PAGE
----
Publication details for Professor Veronica StrangStrang, V. (2005). Common Senses Water, Sensory Experience and the Generation of Meaning. Journal of Material Culture 10(1): 92-120.
- Publication type: Journal Article
- ISSN/ISBN: 1359-1835, 1460-3586
- DOI: 10.1177/1359183505050096
- Keywords: Cross-cultural meanings, Environmental anthropology, Sensory perception, Water.
- Further publication details on publisher web site
- Durham Research Online (DRO) - may include full text
Author(s) from Durham
This article is concerned with the relationship between sensory experience, material realities and the creation of cross-cultural meanings. Focused on water, it offers a comparison of two, highly diverse, ethnographic examples: one an Aboriginal community living alongside the Mitchell River in Far North Queensland, and the other describing the groups inhabiting a river valley in the south of England. It considers how engagements with water are experienced and interpreted within these specific cultural contexts. Drawing on theoretical developments from studies of art and material culture, analyses of cross-cultural aesthetics, and accounts of how meanings are encoded in natural objects, it describes the formal qualities of water and human interactions with these. It suggests that two important ‘ universalities’– the particular qualities of water, and the physiological and cognitive processes that are common to all human beings – generate cross-cultural themes of meaning that persist over time and space. Thus the ethnographic analysis provides the basis for a discussion about the relationship between universal and cultural experiences, contributing to the critique of cultural relativism and suggesting a need for anthropological theory to recall its comparative foundations.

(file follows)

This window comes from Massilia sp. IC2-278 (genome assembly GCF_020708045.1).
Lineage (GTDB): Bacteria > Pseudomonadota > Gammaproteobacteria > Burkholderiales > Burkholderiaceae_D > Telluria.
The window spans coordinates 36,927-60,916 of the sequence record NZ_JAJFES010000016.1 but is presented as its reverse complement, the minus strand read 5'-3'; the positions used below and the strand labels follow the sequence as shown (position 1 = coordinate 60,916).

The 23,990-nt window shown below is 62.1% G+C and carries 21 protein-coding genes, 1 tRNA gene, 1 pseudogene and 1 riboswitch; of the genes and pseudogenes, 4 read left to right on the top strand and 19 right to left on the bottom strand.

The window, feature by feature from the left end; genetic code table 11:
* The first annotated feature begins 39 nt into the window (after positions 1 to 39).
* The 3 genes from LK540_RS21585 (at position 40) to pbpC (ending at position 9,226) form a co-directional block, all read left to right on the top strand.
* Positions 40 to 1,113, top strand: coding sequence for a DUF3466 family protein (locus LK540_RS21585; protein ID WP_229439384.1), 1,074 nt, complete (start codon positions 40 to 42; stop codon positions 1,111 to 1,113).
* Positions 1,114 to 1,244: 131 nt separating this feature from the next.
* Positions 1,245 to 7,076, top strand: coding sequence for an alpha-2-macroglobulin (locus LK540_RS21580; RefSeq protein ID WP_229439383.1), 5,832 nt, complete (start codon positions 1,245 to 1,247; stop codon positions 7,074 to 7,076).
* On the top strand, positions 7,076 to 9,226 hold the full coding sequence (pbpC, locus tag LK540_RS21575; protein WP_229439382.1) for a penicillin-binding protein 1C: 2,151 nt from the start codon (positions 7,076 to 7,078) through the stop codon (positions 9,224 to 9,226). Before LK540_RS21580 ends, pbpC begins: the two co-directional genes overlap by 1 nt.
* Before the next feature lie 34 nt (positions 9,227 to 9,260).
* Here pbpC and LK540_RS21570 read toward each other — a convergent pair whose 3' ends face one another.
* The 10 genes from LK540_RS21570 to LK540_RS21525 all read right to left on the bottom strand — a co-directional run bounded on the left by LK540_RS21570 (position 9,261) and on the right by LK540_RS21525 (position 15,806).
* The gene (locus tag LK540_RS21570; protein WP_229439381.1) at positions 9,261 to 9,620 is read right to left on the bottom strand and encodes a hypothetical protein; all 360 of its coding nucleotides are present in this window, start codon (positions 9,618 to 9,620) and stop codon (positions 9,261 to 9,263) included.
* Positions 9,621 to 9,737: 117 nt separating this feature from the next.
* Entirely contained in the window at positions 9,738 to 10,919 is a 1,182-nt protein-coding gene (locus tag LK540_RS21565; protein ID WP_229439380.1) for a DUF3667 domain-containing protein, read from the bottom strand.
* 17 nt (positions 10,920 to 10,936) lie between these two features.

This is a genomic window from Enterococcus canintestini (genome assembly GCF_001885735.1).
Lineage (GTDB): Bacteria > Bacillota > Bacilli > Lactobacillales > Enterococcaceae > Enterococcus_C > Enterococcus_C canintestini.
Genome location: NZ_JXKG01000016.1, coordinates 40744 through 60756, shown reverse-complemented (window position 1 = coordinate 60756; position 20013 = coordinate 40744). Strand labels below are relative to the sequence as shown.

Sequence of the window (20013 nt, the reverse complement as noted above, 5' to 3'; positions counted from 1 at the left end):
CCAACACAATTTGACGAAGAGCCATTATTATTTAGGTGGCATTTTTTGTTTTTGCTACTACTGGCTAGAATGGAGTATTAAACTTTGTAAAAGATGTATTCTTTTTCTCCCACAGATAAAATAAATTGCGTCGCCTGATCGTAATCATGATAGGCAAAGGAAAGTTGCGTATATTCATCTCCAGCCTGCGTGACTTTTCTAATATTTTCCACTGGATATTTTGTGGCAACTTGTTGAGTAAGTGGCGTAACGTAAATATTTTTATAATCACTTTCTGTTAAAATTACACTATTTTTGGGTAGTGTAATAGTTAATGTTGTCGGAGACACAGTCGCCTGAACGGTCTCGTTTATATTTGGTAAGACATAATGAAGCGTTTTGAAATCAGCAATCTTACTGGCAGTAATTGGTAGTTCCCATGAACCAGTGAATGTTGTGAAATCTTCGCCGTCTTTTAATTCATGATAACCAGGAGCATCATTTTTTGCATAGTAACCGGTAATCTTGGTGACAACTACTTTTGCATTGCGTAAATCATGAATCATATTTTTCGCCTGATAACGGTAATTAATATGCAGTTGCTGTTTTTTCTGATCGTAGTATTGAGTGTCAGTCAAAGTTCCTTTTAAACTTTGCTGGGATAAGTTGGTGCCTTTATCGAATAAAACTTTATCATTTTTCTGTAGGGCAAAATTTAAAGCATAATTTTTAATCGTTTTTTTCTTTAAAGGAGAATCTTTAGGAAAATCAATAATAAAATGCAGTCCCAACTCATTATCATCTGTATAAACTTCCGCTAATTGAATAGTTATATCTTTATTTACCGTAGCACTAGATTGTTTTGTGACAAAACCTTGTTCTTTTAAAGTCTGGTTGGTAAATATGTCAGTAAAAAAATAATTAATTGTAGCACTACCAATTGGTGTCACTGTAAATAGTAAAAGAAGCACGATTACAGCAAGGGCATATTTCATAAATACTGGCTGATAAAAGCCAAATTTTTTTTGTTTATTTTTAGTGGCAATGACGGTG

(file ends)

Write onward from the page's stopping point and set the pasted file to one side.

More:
Institute of Advanced Study
General Enquiries: +44 191 334 2589.